Results 1 to 4 of 4

Math Help - Rearranging to quadratric equation

  1. #1
    Member
    Joined
    Apr 2010
    Posts
    93

    Rearranging to quadratric equation

    Here I've got a sum that I have to reorder into a quadratic equation so I can find the two roots of it, but I'm struggling to understand how. Once into the quadratic form, I can easily find the roots, but the problem for me is getting it into the quadratic form.

    18/x^4 + 1/x^2 = 4

    Now what I did was put the x^4 on the other side. So it's:

    x^4 - x^-2 - 18 = 0

    Is this right?

    According to the mark scheme, I had to add the two fractions together, but I don't see why that is the right option. Any help? :-)
    Follow Math Help Forum on Facebook and Google+

  2. #2
    MHF Contributor
    Prove It's Avatar
    Joined
    Aug 2008
    Posts
    11,407
    Thanks
    1294

    Re: Rearranging to quadratric equation

    Quote Originally Posted by yorkey View Post
    Here I've got a sum that I have to reorder into a quadratic equation so I can find the two roots of it, but I'm struggling to understand how. Once into the quadratic form, I can easily find the roots, but the problem for me is getting it into the quadratic form.

    18/x^4 + 1/x^2 = 4

    Now what I did was put the x^4 on the other side. So it's:

    x^4 - x^-2 - 18 = 0

    Is this right?

    According to the mark scheme, I had to add the two fractions together, but I don't see why that is the right option. Any help? :-)
    Not quite. What you need to do is get rid of the fractions. To do this, multiply both sides by the largest order denominator, in this case, \displaystyle \begin{align*} x^4 \end{align*}. This will give

    \displaystyle \begin{align*} \frac{18}{x^4} + \frac{1}{x^2} &= 4 \\ x^4 \left( \frac{18}{x^4} + \frac{1}{x^2} \right) &= 4x^4 \\ 18 + x^2 &= 4x^4 \\ 0 &= 4x^4 - x^2 - 18 \\ 0 &= 4X^2 - X - 18 \textrm{ if we let } X = x^2 \end{align*}

    Now solve for \displaystyle \begin{align*} X \end{align*}, and use this to solve for \displaystyle \begin{align*}  x\end{align*}.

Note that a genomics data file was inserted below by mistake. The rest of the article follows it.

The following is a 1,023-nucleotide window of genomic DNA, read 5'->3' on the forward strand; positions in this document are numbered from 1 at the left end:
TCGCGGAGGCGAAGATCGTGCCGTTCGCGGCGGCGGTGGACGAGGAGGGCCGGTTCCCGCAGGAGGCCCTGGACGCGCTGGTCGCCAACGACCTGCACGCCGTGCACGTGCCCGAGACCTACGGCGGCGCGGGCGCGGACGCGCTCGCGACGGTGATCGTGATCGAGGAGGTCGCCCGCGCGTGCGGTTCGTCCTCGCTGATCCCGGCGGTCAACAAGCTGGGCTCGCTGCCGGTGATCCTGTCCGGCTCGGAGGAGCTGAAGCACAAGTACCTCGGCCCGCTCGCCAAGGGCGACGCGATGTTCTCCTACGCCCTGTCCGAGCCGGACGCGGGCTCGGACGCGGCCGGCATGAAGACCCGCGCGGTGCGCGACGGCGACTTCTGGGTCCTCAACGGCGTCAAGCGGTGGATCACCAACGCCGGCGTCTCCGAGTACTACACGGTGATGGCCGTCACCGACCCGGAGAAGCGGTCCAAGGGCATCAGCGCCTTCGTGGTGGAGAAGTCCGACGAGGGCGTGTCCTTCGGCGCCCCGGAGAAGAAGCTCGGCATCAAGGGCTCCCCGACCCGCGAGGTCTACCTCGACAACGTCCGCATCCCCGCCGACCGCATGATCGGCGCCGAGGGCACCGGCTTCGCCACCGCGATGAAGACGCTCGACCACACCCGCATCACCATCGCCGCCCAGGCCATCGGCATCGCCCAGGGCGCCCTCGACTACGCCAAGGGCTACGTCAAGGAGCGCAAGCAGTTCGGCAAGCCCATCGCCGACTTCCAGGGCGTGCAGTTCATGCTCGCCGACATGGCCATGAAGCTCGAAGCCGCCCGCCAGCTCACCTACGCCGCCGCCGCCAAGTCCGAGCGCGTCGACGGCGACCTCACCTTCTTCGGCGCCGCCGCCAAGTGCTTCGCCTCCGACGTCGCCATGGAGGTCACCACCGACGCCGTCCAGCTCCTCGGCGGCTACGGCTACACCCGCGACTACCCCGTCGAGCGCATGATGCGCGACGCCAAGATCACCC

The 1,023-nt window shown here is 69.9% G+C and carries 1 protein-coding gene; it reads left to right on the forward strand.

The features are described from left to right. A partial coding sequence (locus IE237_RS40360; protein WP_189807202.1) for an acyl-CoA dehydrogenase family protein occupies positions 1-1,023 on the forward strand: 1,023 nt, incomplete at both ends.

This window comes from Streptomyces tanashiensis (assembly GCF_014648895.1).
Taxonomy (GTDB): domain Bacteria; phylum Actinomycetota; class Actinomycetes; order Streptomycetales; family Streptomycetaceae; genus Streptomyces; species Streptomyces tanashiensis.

Follow Math Help Forum on Facebook and Google+

  3. #3
    Member
    Joined
    Apr 2010
    Posts
    93

    Re: Rearranging to quadratric equation

    It's strange, I don't know this rule. Sorry to keep you, but could you just lay out the whole "multiply both sides by the lowest order denominator" in a more general way so I can remember it?

    So: if I have 2 denominators with variables of different exponents, I multiply the entire LHS and the entire RHS by this value, and then simplify. Is that it?
    Follow Math Help Forum on Facebook and Google+

  4. #4
    MHF Contributor
    Prove It's Avatar
    Joined
    Aug 2008
    Posts
    11,407
    Thanks
    1294

    Re: Rearranging to quadratric equation

    Quote Originally Posted by yorkey View Post
    It's strange, I don't know this rule. Sorry to keep you, but could you just lay out the whole "multiply both sides by the lowest order denominator" in a more general way so I can remember it?

    So: if I have 2 denominators with variables of different exponents, I multiply the entire LHS and the entire RHS by this value, and then simplify. Is that it?
    Well the reason is because if you were to try to add the fractions, you need a common denominator. Then once they're added, to simplify so that you can solve the equation, you need to multiply both sides by the denominator. Try it.
    Follow Math Help Forum on Facebook and Google+

Similar Math Help Forum Discussions

  1. rearranging an equation
    Posted in the Algebra Forum
    Replies: 2
    Last Post: August 14th 2013, 09:42 AM
  2. Need help rearranging an equation
    Posted in the Algebra Forum
    Replies: 0
    Last Post: March 22nd 2010, 09:41 AM
  3. Rearranging Equation
    Posted in the Algebra Forum
    Replies: 1
    Last Post: December 15th 2008, 07:20 PM
  4. Rearranging an equation
    Posted in the Algebra Forum
    Replies: 2
    Last Post: October 16th 2008, 12:44 PM
  5. Equation rearranging?
    Posted in the Pre-Calculus Forum
    Replies: 14
    Last Post: March 11th 2008, 07:57 AM

Search Tags


/mathhelpforum @mathhelpforum